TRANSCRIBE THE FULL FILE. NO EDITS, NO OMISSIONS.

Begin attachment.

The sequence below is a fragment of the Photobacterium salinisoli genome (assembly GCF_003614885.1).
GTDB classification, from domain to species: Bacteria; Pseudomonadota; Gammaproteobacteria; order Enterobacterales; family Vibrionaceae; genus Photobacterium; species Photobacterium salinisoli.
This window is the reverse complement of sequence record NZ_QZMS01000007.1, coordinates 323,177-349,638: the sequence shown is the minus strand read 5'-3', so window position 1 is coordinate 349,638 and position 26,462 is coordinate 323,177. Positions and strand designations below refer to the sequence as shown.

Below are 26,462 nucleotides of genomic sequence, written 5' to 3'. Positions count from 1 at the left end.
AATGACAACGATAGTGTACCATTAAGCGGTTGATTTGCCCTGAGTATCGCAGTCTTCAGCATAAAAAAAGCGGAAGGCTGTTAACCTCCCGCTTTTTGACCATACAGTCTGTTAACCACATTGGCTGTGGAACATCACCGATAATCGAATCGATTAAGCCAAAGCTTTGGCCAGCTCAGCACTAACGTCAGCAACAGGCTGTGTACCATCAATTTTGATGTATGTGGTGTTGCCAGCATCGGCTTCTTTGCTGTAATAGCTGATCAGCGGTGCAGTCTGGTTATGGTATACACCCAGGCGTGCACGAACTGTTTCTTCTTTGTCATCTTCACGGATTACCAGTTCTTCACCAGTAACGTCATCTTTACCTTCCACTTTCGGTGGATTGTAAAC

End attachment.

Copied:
The sequence below is a fragment of the Photobacterium salinisoli genome (assembly GCF_003614885.1).
GTDB classification, from domain to species: Bacteria; Pseudomonadota; Gammaproteobacteria; order Enterobacterales; family Vibrionaceae; genus Photobacterium; species Photobacterium salinisoli.
This window is the reverse complement of sequence record NZ_QZMS01000007.1, coordinates 323,177-349,638: the sequence shown is the minus strand read 5'-3', so window position 1 is coordinate 349,638 and position 26,462 is coordinate 323,177. Positions and strand designations below refer to the sequence as shown.

Below are 26,462 nucleotides of genomic sequence, written 5' to 3'. Positions count from 1 at the left end.
AATGACAACGATAGTGTACCATTAAGCGGTTGATTTGCCCTGAGTATCGCAGTCTTCAGCATAAAAAAAGCGGAAGGCTGTTAACCTCCCGCTTTTTGACCATACAGTCTGTTAACCACATTGGCTGTGGAACATCACCGATAATCGAATCGATTAAGCCAAAGCTTTGGCCAGCTCAGCACTAACGTCAGCAACAGGCTGTGTACCATCAATTTTGATGTATGTGGTGTTGCCAGCATCGGCTTCTTTGCTGTAATAGCTGATCAGCGGTGCAGTCTGGTTATGGTATACACCCAGGCGTGCACGAACTGTTTCTTCTTTGTCATCTTCACGGATTACCAGTTCTTCACCAGTAACGTCATCTTTACCTTCCACTTTCGGTGGATTGTAAAC